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Turkey

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Index
  1. Turkey Main Page
  2. A New Republic and President
  3. Oppression of Kurds and Kurdish Culture and Deadly Clashes
  4. Terrorism; Attempts to Improve the Government
  5. Improvements for Civil Rights and the Secular Movement
  6. Turkey Takes on Bigger Role on the World Stage
  7. 7.2 Magnitude Earthquake Hits Turkey
  8. Relations Between Syria and Turkey Deteriorate
  9. Israel Formally Apologies to Turkey for 2010 Commando Raid
  10. Anti-Government Protests Call for Erdogan's Resignation
  11. Erdogan Elected President
  12. Erdogan Resists the Fight Against ISIS
Anti-Government Protests Call for Erdogan's Resignation

In late May 2013, a sit-in protesting government plans to raze Istanbul's Gezi Park in Taksim Square to build a shopping mall grew into enormous anti-government demonstrations after police began spraying protesters with tear gas and water cannons. The demonstrations spread to dozens of cities throughout the country. On June 1, police withdrew from the park and let the occupation continue. Protesters criticized Prime Minister Erdogan for being authoritarian and called for his resignation. Erdogan initially dismissed the protesters as "thugs," but agreed to meet with representatives of the many groups of demonstrators. However, a day later—on June 11, police stormed the park, again spraying protesters with tear gas and water, and forced protesters out of the area. Two demonstrators died in the violence. The protests were compared to the Occupy movement that took hold in the U.S. in September 2011. Erdogan has been popular since taking office in 2003, leading an economic recovery, expanding the middle class, and weakening the influence of the military. At the same time, his critics have accused him of being heavy-handed and allowing his religious views to influence his leadership. In July, it was reported that a judge had ruled in June against the development of Taksim Square.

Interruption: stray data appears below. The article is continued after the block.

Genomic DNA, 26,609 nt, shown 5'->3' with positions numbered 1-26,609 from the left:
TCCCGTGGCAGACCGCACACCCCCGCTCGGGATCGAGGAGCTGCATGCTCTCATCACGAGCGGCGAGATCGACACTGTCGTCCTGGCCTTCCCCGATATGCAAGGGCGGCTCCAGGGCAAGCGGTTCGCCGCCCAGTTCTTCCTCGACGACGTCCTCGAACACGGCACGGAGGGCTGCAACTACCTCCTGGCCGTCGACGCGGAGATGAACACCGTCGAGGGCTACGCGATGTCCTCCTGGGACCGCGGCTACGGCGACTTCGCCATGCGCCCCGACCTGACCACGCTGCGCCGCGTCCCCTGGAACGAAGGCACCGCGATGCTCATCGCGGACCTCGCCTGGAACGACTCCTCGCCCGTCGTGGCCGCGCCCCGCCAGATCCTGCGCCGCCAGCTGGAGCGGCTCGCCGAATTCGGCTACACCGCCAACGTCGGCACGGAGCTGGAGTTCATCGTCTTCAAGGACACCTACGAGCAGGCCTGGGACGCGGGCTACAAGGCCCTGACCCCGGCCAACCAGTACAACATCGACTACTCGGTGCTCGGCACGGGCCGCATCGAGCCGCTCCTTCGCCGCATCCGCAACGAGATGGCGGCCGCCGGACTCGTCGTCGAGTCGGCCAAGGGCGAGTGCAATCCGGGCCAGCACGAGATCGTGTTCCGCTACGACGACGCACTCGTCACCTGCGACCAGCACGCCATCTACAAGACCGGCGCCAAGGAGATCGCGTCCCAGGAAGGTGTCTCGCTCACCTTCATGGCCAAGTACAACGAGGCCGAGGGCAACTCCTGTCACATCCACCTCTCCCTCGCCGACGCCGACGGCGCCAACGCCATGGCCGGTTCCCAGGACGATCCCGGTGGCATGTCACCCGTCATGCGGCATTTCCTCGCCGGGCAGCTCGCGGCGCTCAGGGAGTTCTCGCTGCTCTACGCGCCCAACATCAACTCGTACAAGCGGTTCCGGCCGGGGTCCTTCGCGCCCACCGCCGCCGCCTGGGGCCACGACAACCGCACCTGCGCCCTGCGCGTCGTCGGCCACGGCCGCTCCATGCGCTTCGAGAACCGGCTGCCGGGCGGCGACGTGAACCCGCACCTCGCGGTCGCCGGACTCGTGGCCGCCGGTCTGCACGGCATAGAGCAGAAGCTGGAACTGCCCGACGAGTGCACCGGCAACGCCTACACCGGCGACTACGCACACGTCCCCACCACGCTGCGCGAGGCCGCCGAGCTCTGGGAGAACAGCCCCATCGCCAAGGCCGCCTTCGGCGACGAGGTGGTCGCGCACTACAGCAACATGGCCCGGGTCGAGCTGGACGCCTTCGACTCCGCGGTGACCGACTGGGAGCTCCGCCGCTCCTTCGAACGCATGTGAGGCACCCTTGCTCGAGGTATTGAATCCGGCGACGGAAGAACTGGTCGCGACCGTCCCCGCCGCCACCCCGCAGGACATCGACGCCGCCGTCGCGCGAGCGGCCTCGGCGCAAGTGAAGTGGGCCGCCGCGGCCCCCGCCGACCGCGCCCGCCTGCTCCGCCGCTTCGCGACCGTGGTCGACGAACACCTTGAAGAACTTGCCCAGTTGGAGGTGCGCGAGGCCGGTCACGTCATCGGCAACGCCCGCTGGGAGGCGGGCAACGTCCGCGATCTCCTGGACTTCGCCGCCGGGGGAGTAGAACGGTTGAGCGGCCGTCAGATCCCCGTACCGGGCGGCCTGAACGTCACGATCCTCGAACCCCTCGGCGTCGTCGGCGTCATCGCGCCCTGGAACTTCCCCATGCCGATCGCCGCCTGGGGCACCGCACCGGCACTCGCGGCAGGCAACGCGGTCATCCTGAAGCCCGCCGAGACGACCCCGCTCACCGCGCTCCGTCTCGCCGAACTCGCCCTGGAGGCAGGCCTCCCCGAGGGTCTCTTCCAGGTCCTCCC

Erdogan unveiled a package of reforms in late September aimed at reopening a dialogue with the minority Kurds, who have been at odds with the government since the early 1980s. The reforms included lifting a ban on teaching the Kurdish language in private schools, allowing villages to reclaim their Kurdish names, and making it easier for Kurds to be elected to parliament. Many Kurds, however, said the reforms did not go far enough. In particular, they bemoaned the fact that the reforms did not include revising the country's anti-terrorism laws, which have landed thousands of Kurdish activists in jail. In addition, the package included returning confiscated property to Syriac Orthodox Christians and easing restrictions on women wearing headscarves in public. Many believe the package was an attempt by Erdogan to restore confidence among Turks that he would follow through on his promise of reform.

In early August 2013, protests again broke out—this time in response to the sentencing of dozens involved in the so-called Ergenekon plot of 2002, which was an attempt to overthrow the new Erdogan government. General and former army leader Ilker Basbug received a life sentence.

An investigation into government corruption began in Dec. 2013, resulting in the dismissal of 350 police officers in Turkey's capital, Ankara, in early January. Later that month, almost 500 police officers were either moved or fired in a ongoing effort on behalf of Erdogan's government to gain control of the judiciary and stem the tide of opposition.

Recep Tayyip Erdogan shut down YouTube and Twitter after taped conversations were leaked in which he was allegedly heard discussing with his son to how to get rid of millions of euros during a corruption investigation.

As scandal continued to plague the prime minister, on the last day of March, 2014, Turkish voters went to the polls to weigh in on a referendum testing Erdogan's rule. His ruling party, Justice and Development (AK), won 45% of the vote.

Next: Erdogan Elected President
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